So, the question from the compiler is “do you realize that constants of this struct will not be able to call this method because it makes a new copy of the struct?” If your answer is yes, you say “mutating.”

I’m sure there is something fundamental I’m missing.

Below is a struct with no constant properties but, it still gives an error if you don’t use “mutating func checkTwo(…)”
I can see why this would be the case if you used “let letChecking” as shown below but
not “var varChecking”.
The way I see it is “one” is mutable and “varChecking” is mutable.

  • There’s nothing here that I can see that is immutable.

struct LetsSee {

var one: String
var two: Int

func checkOne() {
    print("This is \(one) and \(two)")

// ERROR: Cannot assign to property: 'self' is immutable.
// Mark method 'mutating' to make 'self' mutable
func checkTwo(show me: String) {
    one = me


var varChecking = LetsSee(one: “iOS”, two: 1)
//let letChecking = LetsSee(one: “Swift”, two: 2)

It doesn’t matter whether or not you have
let letChecking = …
somewhere or not. You could have it, or you could add it later.

The method named checkTwo can only be used on variable instances of LetsSee, not on constant instances of LetsSee. The compiler knows that, but it insists that you make it explicit in the code. It is not going to “take care of it” for you.

If you put in mutating, and make letChecking a constant, and try to use checkTwo on it, it will display this error message:
Cannot use mutating member on immutable value: ‘letChecking’ is a ‘let’ constant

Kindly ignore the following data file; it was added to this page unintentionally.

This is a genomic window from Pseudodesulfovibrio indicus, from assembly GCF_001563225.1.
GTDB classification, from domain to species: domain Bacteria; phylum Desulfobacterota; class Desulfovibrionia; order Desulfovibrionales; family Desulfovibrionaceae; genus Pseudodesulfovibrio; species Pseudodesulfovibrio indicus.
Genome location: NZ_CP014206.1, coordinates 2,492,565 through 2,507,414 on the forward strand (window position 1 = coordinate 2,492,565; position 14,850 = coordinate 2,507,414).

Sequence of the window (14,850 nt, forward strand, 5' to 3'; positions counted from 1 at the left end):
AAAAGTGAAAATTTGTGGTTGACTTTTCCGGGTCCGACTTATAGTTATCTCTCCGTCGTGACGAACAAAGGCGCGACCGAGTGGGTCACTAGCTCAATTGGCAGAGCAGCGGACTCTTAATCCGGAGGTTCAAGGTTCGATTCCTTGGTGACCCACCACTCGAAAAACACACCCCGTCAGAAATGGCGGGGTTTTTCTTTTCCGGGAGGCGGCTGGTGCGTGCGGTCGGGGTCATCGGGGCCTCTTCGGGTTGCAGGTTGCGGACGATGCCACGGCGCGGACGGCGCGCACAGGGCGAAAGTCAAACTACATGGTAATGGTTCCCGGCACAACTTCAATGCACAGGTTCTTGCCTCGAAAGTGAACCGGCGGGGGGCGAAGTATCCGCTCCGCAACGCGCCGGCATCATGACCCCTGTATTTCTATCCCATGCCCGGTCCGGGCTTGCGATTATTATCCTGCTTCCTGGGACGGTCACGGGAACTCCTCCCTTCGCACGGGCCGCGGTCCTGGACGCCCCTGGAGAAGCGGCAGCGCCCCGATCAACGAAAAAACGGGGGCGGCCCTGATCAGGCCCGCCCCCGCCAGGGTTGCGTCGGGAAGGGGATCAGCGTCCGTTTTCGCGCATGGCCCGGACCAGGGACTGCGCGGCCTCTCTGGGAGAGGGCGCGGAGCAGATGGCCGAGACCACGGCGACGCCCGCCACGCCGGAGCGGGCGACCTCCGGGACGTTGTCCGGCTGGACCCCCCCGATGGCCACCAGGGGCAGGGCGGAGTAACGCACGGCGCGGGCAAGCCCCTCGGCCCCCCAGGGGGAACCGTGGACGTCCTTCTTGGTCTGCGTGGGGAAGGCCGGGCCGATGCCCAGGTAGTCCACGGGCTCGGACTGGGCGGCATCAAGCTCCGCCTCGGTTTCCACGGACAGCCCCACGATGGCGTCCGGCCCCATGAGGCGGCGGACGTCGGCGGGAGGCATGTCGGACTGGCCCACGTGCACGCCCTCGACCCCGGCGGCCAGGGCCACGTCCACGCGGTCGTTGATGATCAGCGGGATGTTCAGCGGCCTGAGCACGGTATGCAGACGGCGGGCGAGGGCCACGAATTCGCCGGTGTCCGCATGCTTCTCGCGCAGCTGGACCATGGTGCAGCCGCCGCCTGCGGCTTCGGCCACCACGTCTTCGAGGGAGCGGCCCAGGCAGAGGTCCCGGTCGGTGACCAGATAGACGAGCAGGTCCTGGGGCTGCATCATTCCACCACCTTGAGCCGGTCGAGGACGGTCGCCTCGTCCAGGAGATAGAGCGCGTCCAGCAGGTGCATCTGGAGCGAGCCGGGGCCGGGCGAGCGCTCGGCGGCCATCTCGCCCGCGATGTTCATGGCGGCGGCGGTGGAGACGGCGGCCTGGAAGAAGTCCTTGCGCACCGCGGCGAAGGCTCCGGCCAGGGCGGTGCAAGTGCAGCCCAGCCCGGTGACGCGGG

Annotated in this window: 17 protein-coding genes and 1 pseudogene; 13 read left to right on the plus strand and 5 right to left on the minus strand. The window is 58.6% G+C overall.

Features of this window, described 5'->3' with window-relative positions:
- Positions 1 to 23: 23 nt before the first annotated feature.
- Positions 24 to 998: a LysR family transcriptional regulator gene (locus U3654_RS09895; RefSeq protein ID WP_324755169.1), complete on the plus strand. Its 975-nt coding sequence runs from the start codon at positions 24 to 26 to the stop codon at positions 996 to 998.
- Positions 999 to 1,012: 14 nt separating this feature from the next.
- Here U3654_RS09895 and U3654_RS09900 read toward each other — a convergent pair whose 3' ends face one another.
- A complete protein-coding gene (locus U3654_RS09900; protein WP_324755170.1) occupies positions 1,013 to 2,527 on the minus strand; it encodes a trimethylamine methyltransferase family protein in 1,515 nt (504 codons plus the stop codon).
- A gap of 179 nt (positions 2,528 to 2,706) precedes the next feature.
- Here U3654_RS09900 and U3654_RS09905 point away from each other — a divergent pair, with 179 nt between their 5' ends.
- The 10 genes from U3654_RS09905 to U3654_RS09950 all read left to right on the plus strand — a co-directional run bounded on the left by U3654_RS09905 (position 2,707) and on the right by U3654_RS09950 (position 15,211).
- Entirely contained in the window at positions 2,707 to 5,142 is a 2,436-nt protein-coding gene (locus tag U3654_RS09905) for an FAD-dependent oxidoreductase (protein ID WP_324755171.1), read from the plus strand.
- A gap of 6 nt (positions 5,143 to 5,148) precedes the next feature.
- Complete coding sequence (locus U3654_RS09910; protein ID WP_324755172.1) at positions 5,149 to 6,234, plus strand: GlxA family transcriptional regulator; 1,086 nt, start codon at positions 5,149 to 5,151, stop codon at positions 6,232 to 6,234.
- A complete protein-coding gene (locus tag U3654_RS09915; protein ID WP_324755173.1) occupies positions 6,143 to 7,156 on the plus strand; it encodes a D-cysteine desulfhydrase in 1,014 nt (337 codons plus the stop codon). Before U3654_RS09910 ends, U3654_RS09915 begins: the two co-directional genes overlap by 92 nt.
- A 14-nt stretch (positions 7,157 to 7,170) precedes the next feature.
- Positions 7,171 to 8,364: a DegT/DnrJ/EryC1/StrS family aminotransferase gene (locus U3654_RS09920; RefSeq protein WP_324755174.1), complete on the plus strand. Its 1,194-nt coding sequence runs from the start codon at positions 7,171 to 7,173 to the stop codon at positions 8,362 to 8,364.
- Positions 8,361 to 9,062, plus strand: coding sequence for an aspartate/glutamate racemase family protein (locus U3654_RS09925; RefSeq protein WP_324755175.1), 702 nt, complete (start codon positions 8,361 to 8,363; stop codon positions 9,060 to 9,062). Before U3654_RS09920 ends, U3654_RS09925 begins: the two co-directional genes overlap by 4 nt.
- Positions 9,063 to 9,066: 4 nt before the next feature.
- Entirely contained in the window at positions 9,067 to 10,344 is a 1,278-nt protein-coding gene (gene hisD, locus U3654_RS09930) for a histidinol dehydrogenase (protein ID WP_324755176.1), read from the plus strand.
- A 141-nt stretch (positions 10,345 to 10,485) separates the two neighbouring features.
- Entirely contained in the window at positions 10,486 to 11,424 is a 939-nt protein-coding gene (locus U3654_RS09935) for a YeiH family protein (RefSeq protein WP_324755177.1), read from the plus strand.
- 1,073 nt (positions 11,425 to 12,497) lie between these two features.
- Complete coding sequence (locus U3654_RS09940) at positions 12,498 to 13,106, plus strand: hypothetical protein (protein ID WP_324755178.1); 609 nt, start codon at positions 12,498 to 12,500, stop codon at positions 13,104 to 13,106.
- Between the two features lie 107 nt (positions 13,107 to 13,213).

That means that the method checkTwo is a mutating member. The compiler will insist that you identify it as such, even though it already knows it. The code must be explicit, so that there is no hidden property lurking there.

func checkTwo(…) is only operating on “var one”, which isn’t a constant, which means it is mutable, so why would you need to add the qualifier ‘mutable’ to the func name?
I think there’s something inherently interesting about Structures - they are pushed on the stack (as a local variable) vs. heap-based like Classes, but the mechanics are beyond me :frowning:

If the method can only be used on variables of the struct, but not on constants, then something has to identify it as such, other wise it would be a hidden fact.

I get your poin cyberkeyboarder and I’ll try my best to explain.

You need to mark the function as “mutating” because you’re changing a property… you’re performing a mutation on a property.

When you declare a property inside a struct, that property gets a free initialiser, called member-wise initialiser. So, you can think of that property as an empty box:

var one: String = “empty box here”

Your first method ( checkOne () ), does not change anything on these properties. Therefore, it does not need the “mutating” keyword. The only thing that does, is to print out the values of the properties (or the content of the box). And these values will be the ones that you’ll assign, when you instantiate your struct → when you create an instance of the “LetsSee”.
At that time “empty box” will be replaced / filled in with the value you give.

The second method however, it does something to your property: it assigns “me” to one. So it changes, it mutates the initial value (the empty box), which your property has benefited from, with the help of member-wise initialiser!

That’s why you need to mark it as “mutating”.


Thanks @sgerrard && @peter0123 for your feedback and patience, all extremely helpful…!